For much of the world, the summer months are the best for hiking, biking, hiking, kayaking, camping, and many other outdoor activities. You’ll need proper attire and equipment, but it’s also always good to bring water and a snack, even on short trips. And not just any snack, but something that will give you the energy and strength to keep going. Here are the 20 best portable snacks to fuel your outdoor adventure. (And please don’t forget to carry whatever you are carrying!)
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You’ll need protein to fuel your outdoor activities, and cheese is a great way to grab it on the go. Pre-packaged cheese like these Babybel Little Wheels are easy to pack and unpack anywhere and anytime, or you can opt for the stick varieties – they’re not just for kids’ breakfasts anymore! Want to have class while camping? You can safely wrap hard cheese like aged cheddar, gouda or gruyere in a resealable container.
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No need to worry about your bananas turning brown or bruising your peach when you pack a stash of dried fruit. Many options, from raisins and cranberries to mango, apricots and berries, are available at the grocery store and contain the same amount of nutrients as fresh produce. You can make your own in your oven with these tips from Pop Sugar!
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Not everything on this list is bought and consumed as is – here is one you can cook at home! Energy Balls are basically many foods that are high in protein and energy all rolled into one. There are many recipes, but we like this one from chef Savvy because it only requires five ingredients: peanut butter, oats, chocolate chips, flax seeds and honey.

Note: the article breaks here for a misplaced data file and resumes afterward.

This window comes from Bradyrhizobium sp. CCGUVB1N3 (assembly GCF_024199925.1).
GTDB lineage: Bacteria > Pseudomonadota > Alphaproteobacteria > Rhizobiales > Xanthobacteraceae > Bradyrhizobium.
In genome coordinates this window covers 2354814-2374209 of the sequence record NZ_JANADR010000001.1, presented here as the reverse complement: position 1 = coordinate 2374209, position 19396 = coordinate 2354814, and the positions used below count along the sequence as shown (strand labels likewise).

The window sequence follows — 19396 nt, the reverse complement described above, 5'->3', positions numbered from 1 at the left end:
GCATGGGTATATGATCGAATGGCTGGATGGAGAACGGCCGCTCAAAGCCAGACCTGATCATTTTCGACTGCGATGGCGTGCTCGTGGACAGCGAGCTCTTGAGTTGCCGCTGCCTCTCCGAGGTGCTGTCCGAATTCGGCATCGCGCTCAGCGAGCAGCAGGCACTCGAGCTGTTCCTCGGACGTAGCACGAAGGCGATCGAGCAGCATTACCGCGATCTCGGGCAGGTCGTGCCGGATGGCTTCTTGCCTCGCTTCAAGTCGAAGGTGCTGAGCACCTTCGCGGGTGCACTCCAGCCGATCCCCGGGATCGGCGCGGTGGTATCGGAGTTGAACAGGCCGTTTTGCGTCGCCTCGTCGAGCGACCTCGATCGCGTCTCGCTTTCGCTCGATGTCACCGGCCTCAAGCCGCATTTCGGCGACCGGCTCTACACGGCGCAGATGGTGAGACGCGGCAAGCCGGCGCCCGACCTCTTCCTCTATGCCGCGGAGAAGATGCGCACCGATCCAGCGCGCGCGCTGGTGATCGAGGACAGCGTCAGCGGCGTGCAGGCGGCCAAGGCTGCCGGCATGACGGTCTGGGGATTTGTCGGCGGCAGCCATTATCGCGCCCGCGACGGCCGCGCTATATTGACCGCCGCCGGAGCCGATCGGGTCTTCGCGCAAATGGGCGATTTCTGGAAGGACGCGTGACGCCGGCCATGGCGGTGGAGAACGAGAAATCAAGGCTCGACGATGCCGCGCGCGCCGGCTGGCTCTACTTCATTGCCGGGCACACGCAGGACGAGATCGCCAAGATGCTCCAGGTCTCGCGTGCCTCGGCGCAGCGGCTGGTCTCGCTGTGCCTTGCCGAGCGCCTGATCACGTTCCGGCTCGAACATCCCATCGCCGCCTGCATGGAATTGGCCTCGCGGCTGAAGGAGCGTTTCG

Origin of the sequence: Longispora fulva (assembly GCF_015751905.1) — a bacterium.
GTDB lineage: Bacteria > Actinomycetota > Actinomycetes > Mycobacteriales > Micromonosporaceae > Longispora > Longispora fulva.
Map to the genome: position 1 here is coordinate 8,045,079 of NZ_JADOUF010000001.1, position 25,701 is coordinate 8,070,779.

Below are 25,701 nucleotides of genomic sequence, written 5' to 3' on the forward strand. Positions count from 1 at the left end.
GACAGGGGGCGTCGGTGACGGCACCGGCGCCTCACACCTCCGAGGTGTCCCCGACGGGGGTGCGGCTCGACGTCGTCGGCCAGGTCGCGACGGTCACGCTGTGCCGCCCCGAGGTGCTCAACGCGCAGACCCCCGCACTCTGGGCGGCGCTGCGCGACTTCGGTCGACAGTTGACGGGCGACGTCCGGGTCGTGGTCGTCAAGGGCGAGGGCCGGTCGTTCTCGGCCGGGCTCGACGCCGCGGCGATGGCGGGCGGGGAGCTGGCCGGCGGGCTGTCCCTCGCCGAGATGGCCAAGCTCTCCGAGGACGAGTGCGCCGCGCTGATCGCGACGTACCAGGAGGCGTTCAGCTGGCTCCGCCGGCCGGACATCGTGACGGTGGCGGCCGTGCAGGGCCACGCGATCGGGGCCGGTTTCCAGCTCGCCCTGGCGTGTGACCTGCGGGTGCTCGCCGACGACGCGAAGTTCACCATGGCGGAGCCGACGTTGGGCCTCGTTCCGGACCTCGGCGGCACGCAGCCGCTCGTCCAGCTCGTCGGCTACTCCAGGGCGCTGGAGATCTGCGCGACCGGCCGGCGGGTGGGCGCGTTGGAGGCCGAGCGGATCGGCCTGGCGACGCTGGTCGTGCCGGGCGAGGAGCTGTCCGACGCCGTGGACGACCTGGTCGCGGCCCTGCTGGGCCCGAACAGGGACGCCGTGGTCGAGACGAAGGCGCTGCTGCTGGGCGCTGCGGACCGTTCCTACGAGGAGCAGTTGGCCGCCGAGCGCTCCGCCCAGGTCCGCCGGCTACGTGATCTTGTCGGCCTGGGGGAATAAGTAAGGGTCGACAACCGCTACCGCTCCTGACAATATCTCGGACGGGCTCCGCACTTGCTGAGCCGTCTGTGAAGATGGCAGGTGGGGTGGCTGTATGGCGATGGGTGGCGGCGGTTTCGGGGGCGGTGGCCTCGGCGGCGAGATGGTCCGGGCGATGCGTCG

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CLIF, RXBAR, Larabar, and many other brands all make energy or protein bars specifically designed to provide you with different levels and combinations of protein, carbohydrates, calories, and nutrients. As you walk down the aisle to the bar, be sure to read the ingredient list; the more ingredients you recognize, the better.
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Of course, we are not against fresh fruit. Dried fruit might be a bit more portable, but there’s no reason not to pack a fresh apple, orange, watermelon (chunks, not a whole), grapes (try freezing them! ) or other juicy fruits for your outing. Even more delicate fruits would work – just wrap them tightly in an airtight container.
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This one is also great for kids (if SpongeBob SquarePants wasn’t a sufficient clue). Freeze Go-Gurt or other tube yogurts overnight, so that when you eat them a few hours later, they will still be cold. They can even be still frozen, which will give you and your children a particularly refreshing treat.
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It’s like Fruit Roll-Ups, but for adults (and kids too!). Additionally, fruit leather can be much healthier, as you can make it yourself at home in an endless number of flavors and varieties. Do not worry, Fresh off the Grid can show you the way.
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High in carbohydrates and high in calories, granola is one of our favorite snacks for hiking, biking and kayaking. It has a long shelf life, packs easily, is resistant to the elements, can be eaten as a garnish or as a standalone snack, and contains just the right amount of sugar to satisfy your sweet tooth. You can create your own (Cookie and Kate can tell you how), or go the other way around and buy it prepackaged and / or bar.
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Protein, carbohydrates, fiber, vitamins and minerals … what’s not to love about hummus? It’s also a super portable super food. If you’re venturing out for the day, the hummus just needs to be wrapped in an airtight (and leak-proof!) Container. For longer trips, you can buy instant hummus (just add water) or make it yourself at home with these tips from Fresh Off the Grid.